The ALS Ice Bucket Challenge has captured the fun-loving kid in Americans of all ages. But for neurologists who treat persons with ALS there is far more challenge than fun.
The “Ice Bucket Challenge” has become a national phenomenon thanks to tremendous support from social media. One question about this and other social media fund raising efforts is the real impact of these campaigns on the nonprofit organizations they support.
The ice bucket challenge was first created by the friends and family of Peter Frates, a former Boston College baseball player diagnosed with amyotrophic lateral sclerosis (ALS). The challenge requires designated people to have buckets of ice water dumped over their heads and make a $15 donation to the ALS Association. If the challenge is refused, a $100 donation must be made.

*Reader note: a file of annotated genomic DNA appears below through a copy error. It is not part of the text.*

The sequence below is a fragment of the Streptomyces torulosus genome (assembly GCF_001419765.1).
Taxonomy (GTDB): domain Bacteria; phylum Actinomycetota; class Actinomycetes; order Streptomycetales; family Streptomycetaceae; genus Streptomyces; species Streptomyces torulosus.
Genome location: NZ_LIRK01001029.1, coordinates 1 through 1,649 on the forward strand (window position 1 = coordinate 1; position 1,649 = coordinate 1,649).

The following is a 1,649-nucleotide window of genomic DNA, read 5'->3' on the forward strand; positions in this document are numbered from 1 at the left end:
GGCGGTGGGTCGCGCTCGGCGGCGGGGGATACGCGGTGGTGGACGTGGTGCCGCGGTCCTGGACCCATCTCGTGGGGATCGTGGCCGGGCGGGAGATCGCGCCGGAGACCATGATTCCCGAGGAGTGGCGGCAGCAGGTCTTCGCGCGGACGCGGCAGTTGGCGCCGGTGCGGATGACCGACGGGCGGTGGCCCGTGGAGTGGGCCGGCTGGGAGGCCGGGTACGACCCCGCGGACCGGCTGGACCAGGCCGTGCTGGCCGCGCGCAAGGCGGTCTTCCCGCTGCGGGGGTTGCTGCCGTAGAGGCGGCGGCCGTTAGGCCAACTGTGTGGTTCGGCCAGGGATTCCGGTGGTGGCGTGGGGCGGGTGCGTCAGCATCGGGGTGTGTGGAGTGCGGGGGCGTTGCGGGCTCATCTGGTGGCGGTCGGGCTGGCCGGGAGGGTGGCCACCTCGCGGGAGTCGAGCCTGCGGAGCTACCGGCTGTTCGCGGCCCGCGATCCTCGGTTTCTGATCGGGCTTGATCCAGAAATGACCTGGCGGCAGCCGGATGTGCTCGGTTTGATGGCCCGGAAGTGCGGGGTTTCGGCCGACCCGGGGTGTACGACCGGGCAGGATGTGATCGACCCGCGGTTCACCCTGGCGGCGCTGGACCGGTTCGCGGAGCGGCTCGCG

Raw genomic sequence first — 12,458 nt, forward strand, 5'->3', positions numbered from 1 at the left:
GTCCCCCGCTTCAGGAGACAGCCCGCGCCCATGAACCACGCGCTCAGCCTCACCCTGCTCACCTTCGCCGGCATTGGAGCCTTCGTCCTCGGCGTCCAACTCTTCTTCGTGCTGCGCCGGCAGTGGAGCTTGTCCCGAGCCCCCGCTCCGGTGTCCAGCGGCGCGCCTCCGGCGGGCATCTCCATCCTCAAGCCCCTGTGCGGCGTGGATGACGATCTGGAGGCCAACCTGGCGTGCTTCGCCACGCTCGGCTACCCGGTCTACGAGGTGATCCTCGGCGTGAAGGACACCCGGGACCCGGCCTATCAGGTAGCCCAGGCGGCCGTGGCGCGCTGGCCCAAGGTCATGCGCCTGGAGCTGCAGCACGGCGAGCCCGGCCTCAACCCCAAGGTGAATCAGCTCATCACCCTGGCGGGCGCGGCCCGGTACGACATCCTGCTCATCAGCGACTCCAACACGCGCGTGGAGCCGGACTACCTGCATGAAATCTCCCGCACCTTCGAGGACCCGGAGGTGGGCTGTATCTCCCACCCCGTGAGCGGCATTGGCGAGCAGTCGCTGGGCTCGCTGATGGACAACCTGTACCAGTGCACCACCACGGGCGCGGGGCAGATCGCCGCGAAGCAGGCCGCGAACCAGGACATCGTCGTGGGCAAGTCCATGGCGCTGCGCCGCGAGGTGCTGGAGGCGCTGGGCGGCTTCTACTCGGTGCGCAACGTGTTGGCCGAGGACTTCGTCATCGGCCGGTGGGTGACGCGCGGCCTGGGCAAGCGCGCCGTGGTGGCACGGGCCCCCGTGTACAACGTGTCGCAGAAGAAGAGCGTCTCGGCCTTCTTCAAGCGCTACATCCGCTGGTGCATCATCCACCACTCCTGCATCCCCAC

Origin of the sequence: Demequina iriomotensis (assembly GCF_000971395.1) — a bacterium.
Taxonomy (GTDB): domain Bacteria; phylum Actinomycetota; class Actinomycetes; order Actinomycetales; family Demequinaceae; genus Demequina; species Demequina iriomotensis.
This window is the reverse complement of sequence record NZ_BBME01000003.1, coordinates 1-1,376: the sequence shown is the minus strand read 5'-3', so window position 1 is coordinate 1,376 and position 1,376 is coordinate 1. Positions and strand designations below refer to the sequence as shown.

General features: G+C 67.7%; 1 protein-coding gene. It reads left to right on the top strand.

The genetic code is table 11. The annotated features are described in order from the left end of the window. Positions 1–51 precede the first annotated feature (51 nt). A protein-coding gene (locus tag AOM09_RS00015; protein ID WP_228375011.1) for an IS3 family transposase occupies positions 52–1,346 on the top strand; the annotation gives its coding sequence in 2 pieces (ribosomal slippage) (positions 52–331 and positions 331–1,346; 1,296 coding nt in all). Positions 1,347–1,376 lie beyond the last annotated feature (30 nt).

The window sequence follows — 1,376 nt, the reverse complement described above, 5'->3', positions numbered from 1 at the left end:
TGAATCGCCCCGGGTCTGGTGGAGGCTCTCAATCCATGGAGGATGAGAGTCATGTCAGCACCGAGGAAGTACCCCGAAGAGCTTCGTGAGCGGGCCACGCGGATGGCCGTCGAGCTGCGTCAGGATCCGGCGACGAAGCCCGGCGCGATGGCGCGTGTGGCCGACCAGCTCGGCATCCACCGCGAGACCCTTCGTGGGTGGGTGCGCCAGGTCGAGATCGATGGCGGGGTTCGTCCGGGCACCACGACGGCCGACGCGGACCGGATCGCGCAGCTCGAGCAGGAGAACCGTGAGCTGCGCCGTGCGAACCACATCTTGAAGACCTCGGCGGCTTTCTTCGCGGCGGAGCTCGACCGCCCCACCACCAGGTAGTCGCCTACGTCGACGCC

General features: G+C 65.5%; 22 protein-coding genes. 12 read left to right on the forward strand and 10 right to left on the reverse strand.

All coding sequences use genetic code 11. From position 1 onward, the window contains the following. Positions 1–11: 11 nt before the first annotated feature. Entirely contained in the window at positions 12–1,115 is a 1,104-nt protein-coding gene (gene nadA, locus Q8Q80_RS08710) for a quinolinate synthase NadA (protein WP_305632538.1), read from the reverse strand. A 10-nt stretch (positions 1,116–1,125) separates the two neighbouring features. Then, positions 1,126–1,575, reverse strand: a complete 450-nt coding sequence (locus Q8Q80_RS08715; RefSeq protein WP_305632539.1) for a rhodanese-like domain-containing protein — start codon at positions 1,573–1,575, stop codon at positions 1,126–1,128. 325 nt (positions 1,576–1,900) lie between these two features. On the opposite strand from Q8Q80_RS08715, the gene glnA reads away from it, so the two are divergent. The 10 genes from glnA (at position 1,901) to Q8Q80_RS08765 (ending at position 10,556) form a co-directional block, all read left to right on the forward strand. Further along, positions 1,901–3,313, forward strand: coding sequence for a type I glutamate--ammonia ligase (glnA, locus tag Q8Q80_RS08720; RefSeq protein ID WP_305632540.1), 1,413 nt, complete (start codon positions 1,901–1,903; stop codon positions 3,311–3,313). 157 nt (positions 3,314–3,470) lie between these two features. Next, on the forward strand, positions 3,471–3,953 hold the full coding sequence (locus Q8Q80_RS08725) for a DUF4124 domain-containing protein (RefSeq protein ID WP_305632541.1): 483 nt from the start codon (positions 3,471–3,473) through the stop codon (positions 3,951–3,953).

Although still underway, this effort has raised over $53 million. In addition, it has raised awareness of this deadly condition.
ALS is also known as Lou Gehrig’s disease. This devastating disease that strikes over 5,000 Americans each year is a nightmare for our patients and has long frustrated neurologists. We watch as it continues to end its victims’ lives, between 2 and 5 years after the diagnosis is confirmed. This trajectory, unfortunately, is no different from when Lou Gehrig was diagnosed more than 7 decades ago. The money raised by the Ice Bucket Challenge is sorely needed to advance current research efforts toward a cure.
Neuromuscular specialists, and I am one, have had the honor of supporting many great patients from the time they were first diagnosed through their valiant battle and eventual passing. We also feel the heartache of being unable to do more.
I have not personally been challenged and I am uncertain as to how I would respond. I can confidently say that being doused with ice water is much easier than the challenge faced by family members, friends and health care professionals who support these patients every day.